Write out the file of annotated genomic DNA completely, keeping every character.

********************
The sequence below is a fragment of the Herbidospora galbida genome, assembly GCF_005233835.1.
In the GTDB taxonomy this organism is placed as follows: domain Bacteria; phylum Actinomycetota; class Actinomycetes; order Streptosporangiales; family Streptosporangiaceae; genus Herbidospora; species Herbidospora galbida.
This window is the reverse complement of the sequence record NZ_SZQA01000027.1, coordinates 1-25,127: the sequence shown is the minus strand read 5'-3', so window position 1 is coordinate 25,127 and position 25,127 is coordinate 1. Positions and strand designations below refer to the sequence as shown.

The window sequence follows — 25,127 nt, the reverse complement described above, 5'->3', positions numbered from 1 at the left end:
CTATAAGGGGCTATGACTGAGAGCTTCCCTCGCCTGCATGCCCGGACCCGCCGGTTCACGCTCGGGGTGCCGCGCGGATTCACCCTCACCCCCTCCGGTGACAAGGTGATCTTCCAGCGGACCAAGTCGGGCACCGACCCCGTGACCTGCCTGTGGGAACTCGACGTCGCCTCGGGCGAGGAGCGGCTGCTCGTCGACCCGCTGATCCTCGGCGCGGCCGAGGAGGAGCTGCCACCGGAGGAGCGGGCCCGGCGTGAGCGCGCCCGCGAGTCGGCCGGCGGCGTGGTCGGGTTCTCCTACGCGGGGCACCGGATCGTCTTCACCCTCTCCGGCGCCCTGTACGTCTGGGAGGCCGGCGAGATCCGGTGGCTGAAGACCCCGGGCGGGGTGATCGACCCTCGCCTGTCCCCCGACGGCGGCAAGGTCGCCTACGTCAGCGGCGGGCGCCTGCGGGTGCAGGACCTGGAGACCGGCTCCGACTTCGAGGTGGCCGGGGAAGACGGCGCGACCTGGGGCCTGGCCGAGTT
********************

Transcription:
The sequence below is a fragment of the Herbidospora galbida genome, assembly GCF_005233835.1.
In the GTDB taxonomy this organism is placed as follows: domain Bacteria; phylum Actinomycetota; class Actinomycetes; order Streptosporangiales; family Streptosporangiaceae; genus Herbidospora; species Herbidospora galbida.
This window is the reverse complement of the sequence record NZ_SZQA01000027.1, coordinates 1-25,127: the sequence shown is the minus strand read 5'-3', so window position 1 is coordinate 25,127 and position 25,127 is coordinate 1. Positions and strand designations below refer to the sequence as shown.

The window sequence follows — 25,127 nt, the reverse complement described above, 5'->3', positions numbered from 1 at the left end:
CTATAAGGGGCTATGACTGAGAGCTTCCCTCGCCTGCATGCCCGGACCCGCCGGTTCACGCTCGGGGTGCCGCGCGGATTCACCCTCACCCCCTCCGGTGACAAGGTGATCTTCCAGCGGACCAAGTCGGGCACCGACCCCGTGACCTGCCTGTGGGAACTCGACGTCGCCTCGGGCGAGGAGCGGCTGCTCGTCGACCCGCTGATCCTCGGCGCGGCCGAGGAGGAGCTGCCACCGGAGGAGCGGGCCCGGCGTGAGCGCGCCCGCGAGTCGGCCGGCGGCGTGGTCGGGTTCTCCTACGCGGGGCACCGGATCGTCTTCACCCTCTCCGGCGCCCTGTACGTCTGGGAGGCCGGCGAGATCCGGTGGCTGAAGACCCCGGGCGGGGTGATCGACCCTCGCCTGTCCCCCGACGGCGGCAAGGTCGCCTACGTCAGCGGCGGGCGCCTGCGGGTGCAGGACCTGGAGACCGGCTCCGACTTCGAGGTGGCCGGGGAAGACGGCGCGACCTGGGGCCTGGCCGAGTT